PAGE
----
• Re:Is it worth it? (Score:5, Interesting)

      by _Shad0w_ (127912) on Thursday August 23, 2012 @08:04PM (#41103715)

      I would and you wouldn't, because you don't care and I don't care, but I bet someone would and does. People like to collect all sorts of things and some of them have a lot of money to spare. Collecting game cartridges is no more stupid than numismatics, philately, or even cartophily - some cigarette cards have sold for millions.

    • Re:Is it worth it? (Score:5, Insightful)

      by veganboyjosh (896761) on Thursday August 23, 2012 @08:12PM (#41103811)
      Altho i'm loathe to use the word/admit it, i collect vinyl records. i tend to focus on a specific sub-genre of one that's not uber popular, so the records i'm really after and willing to spend more than list price on usually don't go for too much. Many of my peers are into collecting every variation of a record that's pressed on multiple colors of vinyl. (ie, a label will press 1000 of a particular band's album. 500 of these will be on black vinyl, 250 on red, 200 on green, and 50 on clear vinyl.) My collector nerd friends would then seek out all 4 versions. Indeed, a lot of labels even offer a pre-sale package featuring all 4 variants, particular for these guys.

      In addition to a completist mentality behind wanting to own every variant of a record, there is also a demand (ranging from "mildly interested" to "i will mortgage the house to get this") for "test pressings" of records. These are just like what they sound. There are usually fewer than 20 of these made per release. Often less than 10 or even 5. Plain white labels or possibly a boilerplate label with "artist, song title, label" info handwritten onto the labels. No printed cover. A few go to the label, some to the band, for listening to and final proofing before the "go ahead and make us 1000 copies" order is put in. It's very rare that there is a change to an album once the test pressings have been created and they are almost NEVER available for sale to the general public. I've mostly only seen them for sale after the album comes out, strictly as collector items.

      The $50k asking price may be ridonkulous, but the demand for this one-off game makes perfect sense to me in light of what i've seen people get stupid over in the vinyl world.
      • by andyn (689342)

        Altho i'm loathe to use the word/admit it

        No you don't. Damn hipsters!

      • by Man On Pink Corner (1089867) on Friday August 24, 2012 @01:53AM (#41105957)

        I don't think anyone will give you shit for collecting vinyl records, as long as you're not one of those nutters who claims they are better at reproducing sound than a properly mastered CD. "Vinyl collector" does not necessarily equal "Vaccine-shunning, astrology-believing, $5,000-power-cable-buying, moon-landing-denying audiophile."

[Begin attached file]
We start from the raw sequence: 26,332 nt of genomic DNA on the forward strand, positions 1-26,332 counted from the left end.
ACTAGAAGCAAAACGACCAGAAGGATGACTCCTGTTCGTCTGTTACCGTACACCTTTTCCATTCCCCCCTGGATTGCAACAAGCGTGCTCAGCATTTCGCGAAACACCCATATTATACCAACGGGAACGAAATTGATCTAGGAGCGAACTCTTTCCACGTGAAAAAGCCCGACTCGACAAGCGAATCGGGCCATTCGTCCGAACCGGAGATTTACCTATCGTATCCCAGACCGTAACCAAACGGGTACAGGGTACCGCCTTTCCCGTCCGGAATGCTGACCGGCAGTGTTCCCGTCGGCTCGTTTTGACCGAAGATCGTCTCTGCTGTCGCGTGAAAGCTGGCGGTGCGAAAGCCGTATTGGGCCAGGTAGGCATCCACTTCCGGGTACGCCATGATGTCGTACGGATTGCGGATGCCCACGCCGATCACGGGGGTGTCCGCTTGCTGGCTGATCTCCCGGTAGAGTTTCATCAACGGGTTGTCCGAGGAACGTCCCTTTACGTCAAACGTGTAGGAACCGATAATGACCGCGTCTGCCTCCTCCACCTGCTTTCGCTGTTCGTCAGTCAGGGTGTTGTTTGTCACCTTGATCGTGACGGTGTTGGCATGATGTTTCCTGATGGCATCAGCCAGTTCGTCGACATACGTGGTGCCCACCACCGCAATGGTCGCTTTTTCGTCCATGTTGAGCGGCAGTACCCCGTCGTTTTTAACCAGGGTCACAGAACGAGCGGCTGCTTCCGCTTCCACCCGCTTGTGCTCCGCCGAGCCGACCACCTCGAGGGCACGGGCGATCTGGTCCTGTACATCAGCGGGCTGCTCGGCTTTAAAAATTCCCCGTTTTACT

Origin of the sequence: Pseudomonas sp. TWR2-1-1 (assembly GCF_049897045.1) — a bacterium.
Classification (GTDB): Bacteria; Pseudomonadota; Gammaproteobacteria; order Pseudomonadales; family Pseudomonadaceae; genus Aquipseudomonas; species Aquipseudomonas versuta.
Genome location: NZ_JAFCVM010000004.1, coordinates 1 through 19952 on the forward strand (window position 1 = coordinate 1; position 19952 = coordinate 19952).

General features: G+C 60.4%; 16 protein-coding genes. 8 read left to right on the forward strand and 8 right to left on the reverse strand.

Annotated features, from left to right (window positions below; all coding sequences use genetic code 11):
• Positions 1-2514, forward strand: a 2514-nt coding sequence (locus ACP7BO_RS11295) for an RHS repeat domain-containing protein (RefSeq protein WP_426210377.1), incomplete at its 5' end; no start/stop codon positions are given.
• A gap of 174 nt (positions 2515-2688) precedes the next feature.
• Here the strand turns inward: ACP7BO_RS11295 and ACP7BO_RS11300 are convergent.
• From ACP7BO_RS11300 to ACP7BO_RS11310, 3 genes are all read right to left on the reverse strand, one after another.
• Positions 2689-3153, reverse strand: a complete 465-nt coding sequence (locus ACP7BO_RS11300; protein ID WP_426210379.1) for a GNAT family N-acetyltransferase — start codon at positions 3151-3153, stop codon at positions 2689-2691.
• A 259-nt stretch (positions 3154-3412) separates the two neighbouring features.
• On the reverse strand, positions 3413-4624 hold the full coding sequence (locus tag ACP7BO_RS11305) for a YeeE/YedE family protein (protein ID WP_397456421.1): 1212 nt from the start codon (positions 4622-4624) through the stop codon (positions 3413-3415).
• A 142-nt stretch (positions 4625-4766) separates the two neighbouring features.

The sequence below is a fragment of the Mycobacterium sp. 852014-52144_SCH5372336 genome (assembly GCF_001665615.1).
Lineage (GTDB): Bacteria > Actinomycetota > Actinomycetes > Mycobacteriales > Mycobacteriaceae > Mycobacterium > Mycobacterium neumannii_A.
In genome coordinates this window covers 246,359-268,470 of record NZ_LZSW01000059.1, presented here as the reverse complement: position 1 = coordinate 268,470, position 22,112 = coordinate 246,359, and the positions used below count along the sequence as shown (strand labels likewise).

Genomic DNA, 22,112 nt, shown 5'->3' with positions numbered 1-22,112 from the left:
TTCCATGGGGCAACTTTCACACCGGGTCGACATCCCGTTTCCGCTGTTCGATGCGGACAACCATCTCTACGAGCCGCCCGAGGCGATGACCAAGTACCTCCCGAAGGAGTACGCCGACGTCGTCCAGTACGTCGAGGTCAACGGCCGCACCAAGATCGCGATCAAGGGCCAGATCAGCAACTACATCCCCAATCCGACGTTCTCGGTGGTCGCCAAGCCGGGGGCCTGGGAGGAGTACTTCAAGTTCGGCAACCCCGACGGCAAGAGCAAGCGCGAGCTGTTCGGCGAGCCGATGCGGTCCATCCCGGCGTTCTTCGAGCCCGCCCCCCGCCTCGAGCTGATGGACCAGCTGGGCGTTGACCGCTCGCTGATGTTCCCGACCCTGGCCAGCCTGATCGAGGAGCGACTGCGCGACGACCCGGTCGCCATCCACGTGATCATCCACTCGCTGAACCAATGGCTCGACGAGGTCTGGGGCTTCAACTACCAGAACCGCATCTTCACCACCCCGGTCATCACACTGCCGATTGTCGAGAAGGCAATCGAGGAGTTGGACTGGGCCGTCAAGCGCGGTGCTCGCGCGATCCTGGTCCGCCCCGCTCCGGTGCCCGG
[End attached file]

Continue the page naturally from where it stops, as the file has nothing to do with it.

• Re:Is it worth it? (Score:4, Interesting)

          by realityimpaired (1668397) on Friday August 24, 2012 @07:03AM (#41107171)

          I don't think anyone will give you shit for collecting vinyl records, as long as you're not one of those nutters who claims they are better at reproducing sound than a properly mastered CD

          I haven't heard a "properly mastered CD" in years. https://www.youtube.com/watch?v=3Gmex_4hreQ [youtube.com]

          That's why vinyl sounds better... it's not that the medium itself is better, it's that it's not physically possible to press a record that's been as overmastered as the crap that they can do with a CD.

          • Movies usually have pretty good sound quality. My assumption has been that the sound artists adhere strictly to one or another Dolby standard. Mixing and mastering CDs should have similar standards.
        • Closest I've ever come is picking up an audiophile magazine at a bookstore, in which there was a review of a 1 meter RCA cable that cost $5,000. That's more than I've ever spent on audio equipment in my life, combined. I don't like being a collector. I just enjoy collecting the records.
    • Re:Is it worth it? (Score:5, Insightful)

      by Chemisor (97276) on Thursday August 23, 2012 @08:13PM (#41103821)

      People also pay a lot of money for an original Van Gogh painting, even though a good modern painter can make you a copy that only an expert would be able to distinguish from the original. If appearance were the only thing that mattered, the price difference wouldn't have been as great.

    • by Anonymous Coward

      Selling items that have no tangible value is what capitalism is all about. I wish the Soviet Union was still around to force this type of non-sense out of consumers.

    • by Z34107 (925136)

      You answered your own question. Supply is rather constrained, and there's a lot more demand for a piece of Square and Nintendo history than there is for old Windows betas.

  • by Spy Handler (822350) on Thursday August 23, 2012 @07:56PM (#41103623) Homepage Journal
    50k is his asking price. As anyone who's watched Pawn Stars knows, there's usually a big difference between what people ask for and what they end up getting.